Since taking office in 2015, Minnesota Secretary of State Steve Simon has made it his mission to keep in touch with the people of the state.
Each year he has gone on an 87 county tour stopping in different locations to talk about everything from elections to business. Simon made his fourth visit to Redwood Falls May 29, and during that visit he met with local community, business and government leaders to talk about new initiatives and the overall business outlook for the state.
“When people think of the Secretary of State’s office, they typically think about elections,” said Simon, adding, however, the most significant aspect of the office has more to do with business and filings across the state.
In many ways, said Simon, the Office of Secretary of State serves as the “welcome mat” as it relates to business for the State of Minnesota.
Simon, whose first term as Secretary of State comes to an end this year, said he has learned a lot over the first four years in office, especially as he has had the opportunity to visit face to face with people who are impacted by the decisions his office makes.
One of the newer initiatives being offered through Simon’s office is a business demographics report being prepared through a joint effort with St. Cloud State University. The information is disseminated four times a year and offers an indication of the state of business in Minnesota – breaking down the information by region.
Yet, added Simon, the desire was to take that information being gathered and make it even more useful for the public, which is why more demographic information is now being sought. When businesses file in Minnesota, which is required on a regular basis for those that are new and those already existing, those filing applications now also include five questions that ask more about the business and its make-up.
“When a survey is conducted most people say getting 5 percent of the people to respond is doing well, and 10 percent is great,” said Simon. “We have had over 40 percent of businesses respond to the survey.”
No one is required to provide the demographic information being requested, added Simon, and for a nominal fee all of the information can be accessed by businesses that might be looking at trends when they are making decisions about their future.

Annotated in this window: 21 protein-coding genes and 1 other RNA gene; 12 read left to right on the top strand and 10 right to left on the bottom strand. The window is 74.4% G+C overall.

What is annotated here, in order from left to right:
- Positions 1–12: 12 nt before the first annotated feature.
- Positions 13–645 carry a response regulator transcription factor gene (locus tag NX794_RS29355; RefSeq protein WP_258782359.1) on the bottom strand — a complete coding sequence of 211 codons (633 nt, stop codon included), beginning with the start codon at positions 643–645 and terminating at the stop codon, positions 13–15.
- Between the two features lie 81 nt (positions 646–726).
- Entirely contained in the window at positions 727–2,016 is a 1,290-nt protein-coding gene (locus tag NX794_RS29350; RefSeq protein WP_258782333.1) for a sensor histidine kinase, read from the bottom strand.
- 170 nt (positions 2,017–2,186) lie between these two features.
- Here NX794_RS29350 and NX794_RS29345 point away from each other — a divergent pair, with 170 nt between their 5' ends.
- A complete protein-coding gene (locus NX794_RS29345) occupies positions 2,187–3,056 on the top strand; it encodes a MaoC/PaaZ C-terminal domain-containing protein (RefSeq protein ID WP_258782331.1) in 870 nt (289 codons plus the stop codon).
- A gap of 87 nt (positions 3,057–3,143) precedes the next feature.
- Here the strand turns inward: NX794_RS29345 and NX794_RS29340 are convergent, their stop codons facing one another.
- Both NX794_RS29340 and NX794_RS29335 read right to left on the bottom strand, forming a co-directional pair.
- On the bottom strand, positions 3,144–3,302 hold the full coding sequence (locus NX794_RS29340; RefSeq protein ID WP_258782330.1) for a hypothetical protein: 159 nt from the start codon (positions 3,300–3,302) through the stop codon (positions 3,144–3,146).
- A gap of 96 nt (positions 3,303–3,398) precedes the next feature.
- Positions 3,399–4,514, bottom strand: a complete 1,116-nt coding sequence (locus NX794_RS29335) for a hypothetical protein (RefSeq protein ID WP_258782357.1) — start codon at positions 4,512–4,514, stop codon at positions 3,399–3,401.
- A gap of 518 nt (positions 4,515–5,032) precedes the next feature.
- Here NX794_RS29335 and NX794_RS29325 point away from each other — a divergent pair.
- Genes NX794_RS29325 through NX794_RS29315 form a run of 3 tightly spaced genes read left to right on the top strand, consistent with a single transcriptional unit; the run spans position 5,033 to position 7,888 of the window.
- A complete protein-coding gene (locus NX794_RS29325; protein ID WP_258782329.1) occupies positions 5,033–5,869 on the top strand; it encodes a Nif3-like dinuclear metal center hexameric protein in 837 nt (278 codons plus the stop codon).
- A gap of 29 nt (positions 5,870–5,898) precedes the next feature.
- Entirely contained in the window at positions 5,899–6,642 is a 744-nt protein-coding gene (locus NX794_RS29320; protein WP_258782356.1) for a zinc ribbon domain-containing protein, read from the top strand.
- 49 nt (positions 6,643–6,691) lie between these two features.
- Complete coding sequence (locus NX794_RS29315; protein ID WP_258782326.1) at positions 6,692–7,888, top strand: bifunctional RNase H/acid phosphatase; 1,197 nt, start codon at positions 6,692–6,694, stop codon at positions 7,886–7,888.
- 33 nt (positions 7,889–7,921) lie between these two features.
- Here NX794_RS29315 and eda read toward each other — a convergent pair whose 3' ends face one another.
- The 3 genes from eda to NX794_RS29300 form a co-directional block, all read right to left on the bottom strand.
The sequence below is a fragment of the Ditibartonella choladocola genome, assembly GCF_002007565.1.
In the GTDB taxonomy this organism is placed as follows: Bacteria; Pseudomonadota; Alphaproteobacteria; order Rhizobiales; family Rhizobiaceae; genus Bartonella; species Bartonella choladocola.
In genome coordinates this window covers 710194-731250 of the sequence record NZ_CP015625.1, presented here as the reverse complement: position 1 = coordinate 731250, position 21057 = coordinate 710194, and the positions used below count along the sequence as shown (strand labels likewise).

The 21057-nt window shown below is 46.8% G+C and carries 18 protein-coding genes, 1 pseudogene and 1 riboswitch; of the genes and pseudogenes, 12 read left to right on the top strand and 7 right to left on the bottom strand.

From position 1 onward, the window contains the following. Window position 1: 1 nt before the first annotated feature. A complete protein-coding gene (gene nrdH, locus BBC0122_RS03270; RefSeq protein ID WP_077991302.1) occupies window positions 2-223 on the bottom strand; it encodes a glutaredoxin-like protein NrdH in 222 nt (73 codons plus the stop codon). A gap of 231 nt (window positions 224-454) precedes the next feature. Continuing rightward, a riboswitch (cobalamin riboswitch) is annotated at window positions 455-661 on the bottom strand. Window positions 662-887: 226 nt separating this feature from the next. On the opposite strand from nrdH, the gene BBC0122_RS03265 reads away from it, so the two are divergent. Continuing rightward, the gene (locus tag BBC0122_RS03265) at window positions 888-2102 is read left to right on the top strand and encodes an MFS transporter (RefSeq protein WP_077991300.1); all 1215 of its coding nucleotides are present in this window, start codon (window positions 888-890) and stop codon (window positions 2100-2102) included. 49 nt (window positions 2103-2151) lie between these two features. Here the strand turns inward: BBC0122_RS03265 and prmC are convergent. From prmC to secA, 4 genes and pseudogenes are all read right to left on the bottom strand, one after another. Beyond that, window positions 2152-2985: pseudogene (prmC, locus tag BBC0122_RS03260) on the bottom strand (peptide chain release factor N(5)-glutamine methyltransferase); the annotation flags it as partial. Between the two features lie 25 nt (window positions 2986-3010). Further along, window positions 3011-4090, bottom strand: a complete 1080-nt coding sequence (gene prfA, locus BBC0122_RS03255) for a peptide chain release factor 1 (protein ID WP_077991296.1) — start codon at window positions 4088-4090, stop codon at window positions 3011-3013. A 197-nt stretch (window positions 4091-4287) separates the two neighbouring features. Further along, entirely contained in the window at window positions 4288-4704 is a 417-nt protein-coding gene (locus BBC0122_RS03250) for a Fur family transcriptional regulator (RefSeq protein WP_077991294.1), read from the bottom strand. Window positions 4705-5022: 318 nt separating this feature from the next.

While meeting with local leaders, Simon also took the opportunity to learn more about what has been taking place in Redwood Falls, as well as the challenges the community is currently facing.
Corey Theis, Redwood Falls mayor, said he has been amazed by the amount of business growth that has been taking place in the community, especially along Bridge Street.
While he said there is work to be done in the downtown area (something he said a lot of communities seem to be facing), what is occurring along the Main Street through town has become contagious.
“Things have really taken off in the community in the past few years,” said Theis.
Anne Johnson, the Redwood Area Chamber and Tourism executive director, reiterated that fact.
“There is great stuff going on here,” she said, pointing to a recent day when the community celebrated the groundbreaking of a new career development and training center connected to the local school district, talked about the future of manufacturing and heard more about the healthcare transition that is taking place. “All of that happened in one day.”
Johnson, and others, called Redwood Falls a progressive community, and Johnson added when there is a need people gather together and get it done.
Yes, said Johnson, the same issues of childcare and housing continue to be a concern in the Redwood area, as they are across the state and nation.
Yet, she is confident in the end the creative people who call this community home will come up with a solution.
Simon congratulated the city for its progressive mentality.
“There are a lot of other places similar in size to Redwood Falls who are not doing what you have been able to do,” he said.
The reason for the successes in the area, added Johnson, stems from the fact that people really care about their community, adding while it may sound a bit cliche people in Redwood Falls really do know each other by name.
While Simon was focused on the business world in the conversations around the tables at the Redwood Falls library that Tuesday afternoon, his time is also being taken up with the upcoming election.
Simon said he feels pretty good at this point about the coming elections and the preparation for it. Yet, he also expressed disappointment with the potential that existed that has been shelved because of inaction on the part of the Minnesota legislature.
Simon said following the 2016 general election he learned Minnesota had been targeted for a cyber attack. That attack never came to fruition, but Simon said it opened the eyes of a lot of people to the realities of the day.
Although nothing happened, Simon said the best option for the state is to put additional measures in place to ensure that the election system in the state is not breached. Funding became available from the federal level to help with that issue, and Simon said all the legislature had to do was approve a statement accepting the funds for use.
The problem, he added, was that the approval, which had strong bipartisan support, was part of a larger, more controversial bill that ended up getting vetoed.
While the funding remains available in the future, Simon said it will not be accessible for the 2018 election. Simon continues on his tour across the state, adding if he continues in the office after the election he fully intends to continue making those visits statewide.
That means he will make plans to come back to Redwood Falls again in the not-too-distant future.